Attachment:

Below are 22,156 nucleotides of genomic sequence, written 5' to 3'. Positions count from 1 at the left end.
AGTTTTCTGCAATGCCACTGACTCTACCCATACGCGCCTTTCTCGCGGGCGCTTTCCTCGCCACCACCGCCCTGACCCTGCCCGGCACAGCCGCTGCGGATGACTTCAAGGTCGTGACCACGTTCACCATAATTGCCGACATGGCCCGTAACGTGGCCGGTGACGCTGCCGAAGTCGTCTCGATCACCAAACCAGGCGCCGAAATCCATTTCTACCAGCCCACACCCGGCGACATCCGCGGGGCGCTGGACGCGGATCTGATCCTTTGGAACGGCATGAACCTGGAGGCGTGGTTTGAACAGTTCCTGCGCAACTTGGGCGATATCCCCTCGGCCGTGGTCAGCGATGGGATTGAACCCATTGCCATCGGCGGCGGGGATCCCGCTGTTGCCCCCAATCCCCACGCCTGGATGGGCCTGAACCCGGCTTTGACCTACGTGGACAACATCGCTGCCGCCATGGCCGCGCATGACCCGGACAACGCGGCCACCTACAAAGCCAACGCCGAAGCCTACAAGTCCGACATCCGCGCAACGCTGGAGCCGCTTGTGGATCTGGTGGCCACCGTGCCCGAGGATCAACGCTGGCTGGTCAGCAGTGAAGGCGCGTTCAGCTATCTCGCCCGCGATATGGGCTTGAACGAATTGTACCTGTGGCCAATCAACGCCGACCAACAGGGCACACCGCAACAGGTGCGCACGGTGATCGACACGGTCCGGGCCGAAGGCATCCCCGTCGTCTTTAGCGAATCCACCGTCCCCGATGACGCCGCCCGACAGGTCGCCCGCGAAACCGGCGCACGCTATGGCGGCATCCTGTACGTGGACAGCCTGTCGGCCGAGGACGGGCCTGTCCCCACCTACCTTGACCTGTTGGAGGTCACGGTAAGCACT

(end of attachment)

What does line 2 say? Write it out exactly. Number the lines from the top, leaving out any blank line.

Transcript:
AGTTTTCTGCAATGCCACTGACTCTACCCATACGCGCCTTTCTCGCGGGCGCTTTCCTCGCCACCACCGCCCTGACCCTGCCCGGCACAGCCGCTGCGGATGACTTCAAGGTCGTGACCACGTTCACCATAATTGCCGACATGGCCCGTAACGTGGCCGGTGACGCTGCCGAAGTCGTCTCGATCACCAAACCAGGCGCCGAAATCCATTTCTACCAGCCCACACCCGGCGACATCCGCGGGGCGCTGGACGCGGATCTGATCCTTTGGAACGGCATGAACCTGGAGGCGTGGTTTGAACAGTTCCTGCGCAACTTGGGCGATATCCCCTCGGCCGTGGTCAGCGATGGGATTGAACCCATTGCCATCGGCGGCGGGGATCCCGCTGTTGCCCCCAATCCCCACGCCTGGATGGGCCTGAACCCGGCTTTGACCTACGTGGACAACATCGCTGCCGCCATGGCCGCGCATGACCCGGACAACGCGGCCACCTACAAAGCCAACGCCGAAGCCTACAAGTCCGACATCCGCGCAACGCTGGAGCCGCTTGTGGATCTGGTGGCCACCGTGCCCGAGGATCAACGCTGGCTGGTCAGCAGTGAAGGCGCGTTCAGCTATCTCGCCCGCGATATGGGCTTGAACGAATTGTACCTGTGGCCAATCAACGCCGACCAACAGGGCACACCGCAACAGGTGCGCACGGTGATCGACACGGTCCGGGCCGAAGGCATCCCCGTCGTCTTTAGCGAATCCACCGTCCCCGATGACGCCGCCCGACAGGTCGCCCGCGAAACCGGCGCACGCTATGGCGGCATCCTGTACGTGGACAGCCTGTCGGCCGAGGACGGGCCTGTCCCCACCTACCTTGACCTGTTGGAGGTCACGGTAAGCACT